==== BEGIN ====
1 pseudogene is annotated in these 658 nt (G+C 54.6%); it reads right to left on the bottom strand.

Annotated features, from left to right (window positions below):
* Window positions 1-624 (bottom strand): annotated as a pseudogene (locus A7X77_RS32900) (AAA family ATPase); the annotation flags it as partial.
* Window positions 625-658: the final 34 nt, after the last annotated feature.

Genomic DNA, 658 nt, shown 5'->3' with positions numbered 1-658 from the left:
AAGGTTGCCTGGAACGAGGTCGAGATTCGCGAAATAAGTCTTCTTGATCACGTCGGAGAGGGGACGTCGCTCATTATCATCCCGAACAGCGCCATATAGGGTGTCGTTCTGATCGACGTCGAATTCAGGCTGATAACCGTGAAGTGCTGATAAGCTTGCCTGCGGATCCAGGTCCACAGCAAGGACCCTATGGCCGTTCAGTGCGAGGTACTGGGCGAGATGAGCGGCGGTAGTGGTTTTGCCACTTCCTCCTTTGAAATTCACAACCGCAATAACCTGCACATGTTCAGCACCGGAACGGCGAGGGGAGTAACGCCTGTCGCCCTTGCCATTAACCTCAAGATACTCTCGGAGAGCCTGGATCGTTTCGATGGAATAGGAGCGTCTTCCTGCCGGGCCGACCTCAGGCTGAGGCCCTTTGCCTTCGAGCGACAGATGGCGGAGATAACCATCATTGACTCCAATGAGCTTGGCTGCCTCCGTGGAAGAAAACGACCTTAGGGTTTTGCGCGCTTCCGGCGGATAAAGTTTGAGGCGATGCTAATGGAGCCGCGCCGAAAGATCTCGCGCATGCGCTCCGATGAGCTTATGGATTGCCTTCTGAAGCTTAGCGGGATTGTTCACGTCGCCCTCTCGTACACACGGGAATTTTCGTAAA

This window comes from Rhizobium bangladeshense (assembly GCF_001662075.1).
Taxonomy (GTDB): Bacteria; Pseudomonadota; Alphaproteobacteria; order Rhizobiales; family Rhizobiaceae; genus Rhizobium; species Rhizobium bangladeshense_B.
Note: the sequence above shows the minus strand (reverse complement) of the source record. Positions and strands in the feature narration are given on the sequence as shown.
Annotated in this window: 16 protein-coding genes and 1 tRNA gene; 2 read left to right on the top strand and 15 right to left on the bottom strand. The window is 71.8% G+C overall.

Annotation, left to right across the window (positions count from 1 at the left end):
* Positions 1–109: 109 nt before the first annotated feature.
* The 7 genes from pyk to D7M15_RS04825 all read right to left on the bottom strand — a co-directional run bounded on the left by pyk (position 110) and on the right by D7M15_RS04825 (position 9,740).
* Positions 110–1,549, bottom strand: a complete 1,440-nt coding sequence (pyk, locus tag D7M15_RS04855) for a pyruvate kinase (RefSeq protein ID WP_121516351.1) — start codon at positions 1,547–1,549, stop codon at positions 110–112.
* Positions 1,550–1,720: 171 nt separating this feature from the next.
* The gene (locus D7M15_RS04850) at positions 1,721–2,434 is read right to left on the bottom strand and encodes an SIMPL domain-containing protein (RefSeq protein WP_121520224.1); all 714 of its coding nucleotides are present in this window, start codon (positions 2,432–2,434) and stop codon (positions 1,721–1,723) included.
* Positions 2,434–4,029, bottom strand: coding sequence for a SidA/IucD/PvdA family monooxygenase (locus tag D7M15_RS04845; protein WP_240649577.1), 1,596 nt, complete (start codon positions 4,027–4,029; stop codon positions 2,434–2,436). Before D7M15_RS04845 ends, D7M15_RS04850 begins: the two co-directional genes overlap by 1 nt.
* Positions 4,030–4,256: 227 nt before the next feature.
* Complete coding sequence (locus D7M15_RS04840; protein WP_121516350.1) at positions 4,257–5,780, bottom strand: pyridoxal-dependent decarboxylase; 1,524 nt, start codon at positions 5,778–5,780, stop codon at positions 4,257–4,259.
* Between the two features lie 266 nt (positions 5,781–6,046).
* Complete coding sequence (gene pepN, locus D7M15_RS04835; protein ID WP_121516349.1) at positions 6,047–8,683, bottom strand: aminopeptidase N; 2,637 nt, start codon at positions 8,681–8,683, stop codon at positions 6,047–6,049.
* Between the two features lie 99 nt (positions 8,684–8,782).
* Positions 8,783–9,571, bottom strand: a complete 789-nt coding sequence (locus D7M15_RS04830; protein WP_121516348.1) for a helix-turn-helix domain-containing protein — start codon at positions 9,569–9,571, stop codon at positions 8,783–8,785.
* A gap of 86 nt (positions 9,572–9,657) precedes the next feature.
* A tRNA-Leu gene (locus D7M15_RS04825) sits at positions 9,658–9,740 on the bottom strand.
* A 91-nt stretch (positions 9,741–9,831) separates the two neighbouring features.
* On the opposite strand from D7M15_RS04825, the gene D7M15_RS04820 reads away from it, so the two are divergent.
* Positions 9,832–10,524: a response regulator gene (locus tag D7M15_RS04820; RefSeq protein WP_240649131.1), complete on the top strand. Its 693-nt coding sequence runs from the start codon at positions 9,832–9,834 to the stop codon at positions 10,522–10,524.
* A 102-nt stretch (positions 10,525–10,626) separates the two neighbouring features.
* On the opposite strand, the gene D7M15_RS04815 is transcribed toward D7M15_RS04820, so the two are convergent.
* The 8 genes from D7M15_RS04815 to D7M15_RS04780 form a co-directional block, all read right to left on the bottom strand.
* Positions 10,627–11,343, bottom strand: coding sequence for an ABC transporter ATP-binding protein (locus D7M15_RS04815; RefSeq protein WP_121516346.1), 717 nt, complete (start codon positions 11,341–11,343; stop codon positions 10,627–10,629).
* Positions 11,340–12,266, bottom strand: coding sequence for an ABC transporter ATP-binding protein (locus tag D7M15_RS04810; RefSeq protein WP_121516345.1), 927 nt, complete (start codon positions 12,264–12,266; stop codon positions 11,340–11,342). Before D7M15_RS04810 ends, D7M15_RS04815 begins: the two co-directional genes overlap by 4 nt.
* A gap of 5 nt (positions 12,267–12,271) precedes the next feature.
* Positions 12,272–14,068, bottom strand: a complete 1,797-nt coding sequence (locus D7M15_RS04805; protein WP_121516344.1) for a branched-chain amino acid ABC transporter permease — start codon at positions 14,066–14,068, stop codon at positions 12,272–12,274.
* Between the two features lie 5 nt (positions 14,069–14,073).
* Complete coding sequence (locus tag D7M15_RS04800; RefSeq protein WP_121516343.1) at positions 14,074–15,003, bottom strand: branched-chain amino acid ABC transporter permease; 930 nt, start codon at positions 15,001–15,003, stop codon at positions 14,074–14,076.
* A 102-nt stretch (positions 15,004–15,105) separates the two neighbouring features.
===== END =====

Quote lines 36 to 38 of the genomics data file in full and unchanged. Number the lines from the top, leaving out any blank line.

* Between the two features lie 5 nt (positions 14,069–14,073).
* Complete coding sequence (locus tag D7M15_RS04800; RefSeq protein WP_121516343.1) at positions 14,074–15,003, bottom strand: branched-chain amino acid ABC transporter permease; 930 nt, start codon at positions 15,001–15,003, stop codon at positions 14,074–14,076.
* A 102-nt stretch (positions 15,004–15,105) separates the two neighbouring features.